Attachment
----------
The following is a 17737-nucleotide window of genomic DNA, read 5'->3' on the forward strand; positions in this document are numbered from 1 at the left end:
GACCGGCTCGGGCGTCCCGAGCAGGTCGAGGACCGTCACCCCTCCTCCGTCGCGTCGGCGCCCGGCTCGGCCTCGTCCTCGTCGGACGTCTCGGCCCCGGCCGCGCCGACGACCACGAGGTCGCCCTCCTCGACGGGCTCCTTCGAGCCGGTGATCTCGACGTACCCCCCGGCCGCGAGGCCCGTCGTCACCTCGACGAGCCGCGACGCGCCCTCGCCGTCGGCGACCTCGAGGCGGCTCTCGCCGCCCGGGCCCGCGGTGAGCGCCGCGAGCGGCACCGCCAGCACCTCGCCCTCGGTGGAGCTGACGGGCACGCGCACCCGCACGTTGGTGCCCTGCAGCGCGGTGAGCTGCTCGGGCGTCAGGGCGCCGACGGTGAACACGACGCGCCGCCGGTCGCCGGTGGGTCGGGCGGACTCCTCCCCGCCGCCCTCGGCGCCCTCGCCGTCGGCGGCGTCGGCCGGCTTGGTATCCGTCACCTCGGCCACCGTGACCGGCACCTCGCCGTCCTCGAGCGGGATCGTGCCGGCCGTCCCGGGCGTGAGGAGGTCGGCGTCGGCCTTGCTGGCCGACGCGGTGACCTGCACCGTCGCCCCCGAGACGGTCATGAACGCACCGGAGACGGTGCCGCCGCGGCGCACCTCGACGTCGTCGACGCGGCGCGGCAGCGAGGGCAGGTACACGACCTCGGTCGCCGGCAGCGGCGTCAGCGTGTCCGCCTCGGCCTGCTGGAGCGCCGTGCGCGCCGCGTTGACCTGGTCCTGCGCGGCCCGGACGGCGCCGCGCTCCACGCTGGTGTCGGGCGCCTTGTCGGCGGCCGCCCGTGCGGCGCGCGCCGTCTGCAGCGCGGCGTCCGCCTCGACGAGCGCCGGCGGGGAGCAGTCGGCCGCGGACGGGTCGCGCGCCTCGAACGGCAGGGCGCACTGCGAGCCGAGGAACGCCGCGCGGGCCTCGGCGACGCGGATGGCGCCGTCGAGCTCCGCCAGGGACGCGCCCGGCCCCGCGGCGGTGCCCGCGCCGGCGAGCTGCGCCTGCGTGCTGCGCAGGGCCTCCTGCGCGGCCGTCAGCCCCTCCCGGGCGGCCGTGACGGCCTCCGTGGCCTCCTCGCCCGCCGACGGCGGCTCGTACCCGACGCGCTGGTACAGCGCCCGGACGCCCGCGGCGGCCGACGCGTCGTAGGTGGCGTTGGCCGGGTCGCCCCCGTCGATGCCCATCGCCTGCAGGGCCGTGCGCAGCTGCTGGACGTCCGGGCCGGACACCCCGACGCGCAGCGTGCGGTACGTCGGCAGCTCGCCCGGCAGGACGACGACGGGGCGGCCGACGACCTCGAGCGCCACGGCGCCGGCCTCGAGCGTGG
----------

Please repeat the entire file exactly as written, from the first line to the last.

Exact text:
The following is a 17737-nucleotide window of genomic DNA, read 5'->3' on the forward strand; positions in this document are numbered from 1 at the left end:
GACCGGCTCGGGCGTCCCGAGCAGGTCGAGGACCGTCACCCCTCCTCCGTCGCGTCGGCGCCCGGCTCGGCCTCGTCCTCGTCGGACGTCTCGGCCCCGGCCGCGCCGACGACCACGAGGTCGCCCTCCTCGACGGGCTCCTTCGAGCCGGTGATCTCGACGTACCCCCCGGCCGCGAGGCCCGTCGTCACCTCGACGAGCCGCGACGCGCCCTCGCCGTCGGCGACCTCGAGGCGGCTCTCGCCGCCCGGGCCCGCGGTGAGCGCCGCGAGCGGCACCGCCAGCACCTCGCCCTCGGTGGAGCTGACGGGCACGCGCACCCGCACGTTGGTGCCCTGCAGCGCGGTGAGCTGCTCGGGCGTCAGGGCGCCGACGGTGAACACGACGCGCCGCCGGTCGCCGGTGGGTCGGGCGGACTCCTCCCCGCCGCCCTCGGCGCCCTCGCCGTCGGCGGCGTCGGCCGGCTTGGTATCCGTCACCTCGGCCACCGTGACCGGCACCTCGCCGTCCTCGAGCGGGATCGTGCCGGCCGTCCCGGGCGTGAGGAGGTCGGCGTCGGCCTTGCTGGCCGACGCGGTGACCTGCACCGTCGCCCCCGAGACGGTCATGAACGCACCGGAGACGGTGCCGCCGCGGCGCACCTCGACGTCGTCGACGCGGCGCGGCAGCGAGGGCAGGTACACGACCTCGGTCGCCGGCAGCGGCGTCAGCGTGTCCGCCTCGGCCTGCTGGAGCGCCGTGCGCGCCGCGTTGACCTGGTCCTGCGCGGCCCGGACGGCGCCGCGCTCCACGCTGGTGTCGGGCGCCTTGTCGGCGGCCGCCCGTGCGGCGCGCGCCGTCTGCAGCGCGGCGTCCGCCTCGACGAGCGCCGGCGGGGAGCAGTCGGCCGCGGACGGGTCGCGCGCCTCGAACGGCAGGGCGCACTGCGAGCCGAGGAACGCCGCGCGGGCCTCGGCGACGCGGATGGCGCCGTCGAGCTCCGCCAGGGACGCGCCCGGCCCCGCGGCGGTGCCCGCGCCGGCGAGCTGCGCCTGCGTGCTGCGCAGGGCCTCCTGCGCGGCCGTCAGCCCCTCCCGGGCGGCCGTGACGGCCTCCGTGGCCTCCTCGCCCGCCGACGGCGGCTCGTACCCGACGCGCTGGTACAGCGCCCGGACGCCCGCGGCGGCCGACGCGTCGTAGGTGGCGTTGGCCGGGTCGCCCCCGTCGATGCCCATCGCCTGCAGGGCCGTGCGCAGCTGCTGGACGTCCGGGCCGGACACCCCGACGCGCAGCGTGCGGTACGTCGGCAGCTCGCCCGGCAGGACGACGACGGGGCGGCCGACGACCTCGAGCGCCACGGCGCCGGCCTCGAGCGTGG